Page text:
No, there is no sin here, especially since living out your vocation doesn't manifest itself in a single moment but over the course of an entire lifetime. A vocation is a call -- a call God grants in order to maximize our happiness, but He doesn't condemn us for making mistakes, not hearing His voice, etc., insofar as the decision here is not evil or inherently in contradiction to one of the Lord's commandments, etc.
Ok, from what I read on the discernment book “To save a thousand souls” (for discerning diocesan priesthood) there are three categories of vocation (pardon my approximate language, I am trying to recall this the best I can):
the universal vocation in the hearts of all men (to love God above all for His own sake, and our neighbor because of Him)
the primary vocation ( consecrated life, married life, generous single life)
the secondary vocation (how we serve the Lord, including the talents we have received)
Clearly discernment is a process. It takes time. It needs guidance - especially from a spiritual director. But it is fairly possible that one may after a significant time of prayer and discernment (meaning, usually, years) determine that God’s will is neither for him to be married, nor for him to become a priest or a religious: God calls him to live a generous single life.
However, I may be mistaken here but I think you are at an early stage of discernment, because you speak of “choosing” a vocation rather than of “receiving” a vocation. We do not choose or figure out our vocation, we receive it from Christ. It is neither what we want to do, nor what we can do: it is what the Lord would want us to do.
As for whether it would be sinful to not follow the vocation to which God calls us: God above all else calls us to holiness. To resist this universal vocation would be sinful indeed.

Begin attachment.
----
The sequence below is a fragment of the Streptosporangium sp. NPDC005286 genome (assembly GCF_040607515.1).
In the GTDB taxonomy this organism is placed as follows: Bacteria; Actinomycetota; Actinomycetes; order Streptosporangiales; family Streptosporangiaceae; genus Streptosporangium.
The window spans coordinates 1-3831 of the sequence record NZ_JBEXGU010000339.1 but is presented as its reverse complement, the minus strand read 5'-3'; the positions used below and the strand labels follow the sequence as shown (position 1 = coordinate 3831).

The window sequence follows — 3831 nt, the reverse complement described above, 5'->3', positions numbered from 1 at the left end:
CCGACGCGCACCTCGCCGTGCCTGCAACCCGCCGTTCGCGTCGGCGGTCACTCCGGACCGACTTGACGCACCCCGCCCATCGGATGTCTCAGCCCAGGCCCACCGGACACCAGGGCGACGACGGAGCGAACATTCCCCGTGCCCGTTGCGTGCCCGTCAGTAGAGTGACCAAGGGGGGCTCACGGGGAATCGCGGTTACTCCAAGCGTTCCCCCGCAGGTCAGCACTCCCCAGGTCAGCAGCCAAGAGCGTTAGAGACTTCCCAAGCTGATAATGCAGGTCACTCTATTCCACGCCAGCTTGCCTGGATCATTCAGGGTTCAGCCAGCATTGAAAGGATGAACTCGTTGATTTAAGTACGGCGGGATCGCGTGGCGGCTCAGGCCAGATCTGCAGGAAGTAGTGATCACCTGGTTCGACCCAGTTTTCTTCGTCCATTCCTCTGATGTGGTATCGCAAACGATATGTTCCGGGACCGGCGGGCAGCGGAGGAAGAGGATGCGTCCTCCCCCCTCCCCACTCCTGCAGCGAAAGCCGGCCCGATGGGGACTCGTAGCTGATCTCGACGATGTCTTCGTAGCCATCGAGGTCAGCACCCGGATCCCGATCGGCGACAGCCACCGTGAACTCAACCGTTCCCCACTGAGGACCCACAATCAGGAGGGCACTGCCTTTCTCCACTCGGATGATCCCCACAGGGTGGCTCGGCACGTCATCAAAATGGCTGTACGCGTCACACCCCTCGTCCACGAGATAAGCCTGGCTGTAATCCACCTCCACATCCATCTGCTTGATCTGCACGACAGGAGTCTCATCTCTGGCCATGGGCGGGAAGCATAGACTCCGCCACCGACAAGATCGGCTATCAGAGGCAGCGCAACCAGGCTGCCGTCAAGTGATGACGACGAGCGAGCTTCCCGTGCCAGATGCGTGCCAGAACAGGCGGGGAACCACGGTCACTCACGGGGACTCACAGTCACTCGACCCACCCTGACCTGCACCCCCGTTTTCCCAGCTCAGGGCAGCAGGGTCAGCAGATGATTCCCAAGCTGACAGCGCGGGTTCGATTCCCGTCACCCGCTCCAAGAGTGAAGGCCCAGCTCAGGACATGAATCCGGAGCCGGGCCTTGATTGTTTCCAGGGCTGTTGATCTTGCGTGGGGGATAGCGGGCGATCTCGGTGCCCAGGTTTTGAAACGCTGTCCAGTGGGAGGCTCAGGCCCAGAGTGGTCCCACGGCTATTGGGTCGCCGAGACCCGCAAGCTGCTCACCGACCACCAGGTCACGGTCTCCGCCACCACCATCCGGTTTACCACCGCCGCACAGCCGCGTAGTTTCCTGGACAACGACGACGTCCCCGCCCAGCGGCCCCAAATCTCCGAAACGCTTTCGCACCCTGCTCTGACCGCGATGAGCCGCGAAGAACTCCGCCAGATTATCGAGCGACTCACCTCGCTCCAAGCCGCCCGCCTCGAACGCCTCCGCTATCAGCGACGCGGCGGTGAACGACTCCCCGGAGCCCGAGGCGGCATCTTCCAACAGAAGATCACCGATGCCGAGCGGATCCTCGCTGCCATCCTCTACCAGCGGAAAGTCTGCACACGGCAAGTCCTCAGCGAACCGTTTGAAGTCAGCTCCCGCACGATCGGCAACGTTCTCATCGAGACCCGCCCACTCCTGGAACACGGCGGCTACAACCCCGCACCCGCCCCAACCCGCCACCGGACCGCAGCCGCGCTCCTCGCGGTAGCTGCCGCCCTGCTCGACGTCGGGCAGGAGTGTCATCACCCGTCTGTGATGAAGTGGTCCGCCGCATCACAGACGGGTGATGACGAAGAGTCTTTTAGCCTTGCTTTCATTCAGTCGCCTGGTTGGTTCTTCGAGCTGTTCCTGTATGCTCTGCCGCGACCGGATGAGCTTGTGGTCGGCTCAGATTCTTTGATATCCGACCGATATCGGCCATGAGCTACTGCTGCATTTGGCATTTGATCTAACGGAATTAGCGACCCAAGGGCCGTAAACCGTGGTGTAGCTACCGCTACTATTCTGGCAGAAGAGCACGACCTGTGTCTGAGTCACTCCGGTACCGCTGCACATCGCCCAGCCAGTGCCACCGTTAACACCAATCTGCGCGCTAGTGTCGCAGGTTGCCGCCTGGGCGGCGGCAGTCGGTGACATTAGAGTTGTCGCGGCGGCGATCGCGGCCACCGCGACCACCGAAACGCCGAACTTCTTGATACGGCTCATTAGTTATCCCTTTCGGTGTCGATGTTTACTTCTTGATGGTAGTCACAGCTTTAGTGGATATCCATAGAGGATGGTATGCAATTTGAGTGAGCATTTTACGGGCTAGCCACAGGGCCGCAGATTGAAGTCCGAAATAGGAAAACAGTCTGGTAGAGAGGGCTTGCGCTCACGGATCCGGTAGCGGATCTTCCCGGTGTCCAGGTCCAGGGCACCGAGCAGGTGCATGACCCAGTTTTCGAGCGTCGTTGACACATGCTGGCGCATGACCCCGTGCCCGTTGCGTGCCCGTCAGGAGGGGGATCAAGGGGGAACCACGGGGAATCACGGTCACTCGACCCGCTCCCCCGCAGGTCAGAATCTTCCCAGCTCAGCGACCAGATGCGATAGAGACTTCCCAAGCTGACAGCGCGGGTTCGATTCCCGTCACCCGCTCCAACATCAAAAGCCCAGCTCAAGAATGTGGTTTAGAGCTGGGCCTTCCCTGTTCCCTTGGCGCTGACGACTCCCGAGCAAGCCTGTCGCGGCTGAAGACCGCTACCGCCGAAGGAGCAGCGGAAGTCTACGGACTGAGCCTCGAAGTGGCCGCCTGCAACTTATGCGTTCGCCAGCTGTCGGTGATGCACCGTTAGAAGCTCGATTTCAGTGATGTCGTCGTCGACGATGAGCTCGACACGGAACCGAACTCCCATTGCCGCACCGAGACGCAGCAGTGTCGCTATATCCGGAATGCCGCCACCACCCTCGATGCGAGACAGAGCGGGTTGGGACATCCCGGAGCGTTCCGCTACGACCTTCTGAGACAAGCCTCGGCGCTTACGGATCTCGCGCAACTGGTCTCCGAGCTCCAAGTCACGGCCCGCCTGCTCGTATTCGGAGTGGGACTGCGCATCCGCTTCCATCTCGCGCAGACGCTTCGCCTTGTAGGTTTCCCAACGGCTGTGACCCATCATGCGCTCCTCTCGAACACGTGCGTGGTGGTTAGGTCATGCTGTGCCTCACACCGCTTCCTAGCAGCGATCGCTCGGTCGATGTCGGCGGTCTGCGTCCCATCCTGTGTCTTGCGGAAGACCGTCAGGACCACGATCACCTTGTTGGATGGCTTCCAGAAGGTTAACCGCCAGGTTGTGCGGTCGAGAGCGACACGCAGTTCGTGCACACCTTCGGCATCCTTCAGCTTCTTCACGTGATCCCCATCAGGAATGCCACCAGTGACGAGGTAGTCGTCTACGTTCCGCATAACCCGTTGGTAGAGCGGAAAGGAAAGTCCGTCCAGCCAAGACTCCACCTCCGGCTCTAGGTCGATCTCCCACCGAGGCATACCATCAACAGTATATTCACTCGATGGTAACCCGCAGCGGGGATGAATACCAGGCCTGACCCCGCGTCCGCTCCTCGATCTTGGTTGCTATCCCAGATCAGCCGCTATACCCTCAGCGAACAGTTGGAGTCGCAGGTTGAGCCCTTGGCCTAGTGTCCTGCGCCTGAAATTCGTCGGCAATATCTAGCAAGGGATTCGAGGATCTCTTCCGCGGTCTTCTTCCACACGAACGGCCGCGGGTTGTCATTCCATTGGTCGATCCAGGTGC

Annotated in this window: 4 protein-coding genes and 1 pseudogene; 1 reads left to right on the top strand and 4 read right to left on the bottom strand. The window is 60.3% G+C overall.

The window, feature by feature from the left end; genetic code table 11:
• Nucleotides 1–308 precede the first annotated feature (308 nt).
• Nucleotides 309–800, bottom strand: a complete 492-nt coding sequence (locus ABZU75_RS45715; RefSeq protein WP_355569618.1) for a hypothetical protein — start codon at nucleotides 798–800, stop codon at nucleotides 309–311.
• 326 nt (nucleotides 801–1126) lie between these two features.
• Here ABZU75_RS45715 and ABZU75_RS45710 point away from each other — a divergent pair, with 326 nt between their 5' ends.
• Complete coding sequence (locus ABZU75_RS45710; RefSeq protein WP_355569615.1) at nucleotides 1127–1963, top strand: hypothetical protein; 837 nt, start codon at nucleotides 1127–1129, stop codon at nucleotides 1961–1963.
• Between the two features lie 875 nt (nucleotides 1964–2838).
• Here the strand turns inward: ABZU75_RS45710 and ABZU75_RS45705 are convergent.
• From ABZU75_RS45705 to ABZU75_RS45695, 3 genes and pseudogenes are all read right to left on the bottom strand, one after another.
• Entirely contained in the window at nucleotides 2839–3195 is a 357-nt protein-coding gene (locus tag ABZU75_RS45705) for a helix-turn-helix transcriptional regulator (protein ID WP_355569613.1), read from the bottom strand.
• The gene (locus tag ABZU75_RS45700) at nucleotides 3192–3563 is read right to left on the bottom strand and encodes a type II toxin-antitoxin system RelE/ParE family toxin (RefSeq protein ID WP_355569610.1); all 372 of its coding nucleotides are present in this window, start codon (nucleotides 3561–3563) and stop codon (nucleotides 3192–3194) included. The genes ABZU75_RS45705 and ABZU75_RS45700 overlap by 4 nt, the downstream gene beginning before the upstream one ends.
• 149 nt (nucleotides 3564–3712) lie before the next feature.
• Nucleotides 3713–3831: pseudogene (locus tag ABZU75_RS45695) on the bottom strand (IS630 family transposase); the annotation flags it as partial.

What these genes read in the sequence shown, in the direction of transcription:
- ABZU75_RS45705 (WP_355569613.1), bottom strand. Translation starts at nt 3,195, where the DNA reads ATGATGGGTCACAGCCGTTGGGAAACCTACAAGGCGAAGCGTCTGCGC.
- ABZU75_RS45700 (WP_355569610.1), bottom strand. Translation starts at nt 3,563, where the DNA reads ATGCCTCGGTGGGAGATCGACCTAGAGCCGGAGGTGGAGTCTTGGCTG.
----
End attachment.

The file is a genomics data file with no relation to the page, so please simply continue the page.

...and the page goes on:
But God also, in His wisdom and loving kindness, endows each of us with specific gifts and talents, and calls each of us to a specific state of life in which we will do the most good. This may not be what we expect. Christ was able to teach the doctors of the law at age 12, yet His vocation was to work as a carpenter’s aid for most of His life. In doing so, He gave glory to the Father and saved souls, because He was doing God’s will and responding to His vocation.
What if a soul decides that she will not follow God’s calling? Well, our primary vocation is not a command, but a suggestion. A recommendation. God knows that this is the most fulfilling life we can live. That is how He wishes us to serve Him and help souls. If we resist it or chose another path, God will still bless us with His loving grace, but we will never attain all we would have been able to attain had we responded generously to His call, whatever it may have been.
His call at this point may be as simple as to enter the process of discernment and talk to a spiritual director. The Lord does not ask much from us, just for us to trust Him and to agree to take the one step He asks of us today. If I am discerning matrimony, I am not expected to know that I will marry the woman I am starting to date. If I am discerning priesthood, I am not expected to know that I will be a priest as I enter the seminary. You see my point?
I hope then that you will deepen your discernment by an increase in quiet prayer time (even a few minutes daily), by bringing this matter possibly once a week to the Lord in the Blessed Sacrament, and by discussing the matter with your confessor for spiritual direction. One step at a time, after all what could be more fulfilling than to realize that God is calling you specifically to do something and to respond to that call?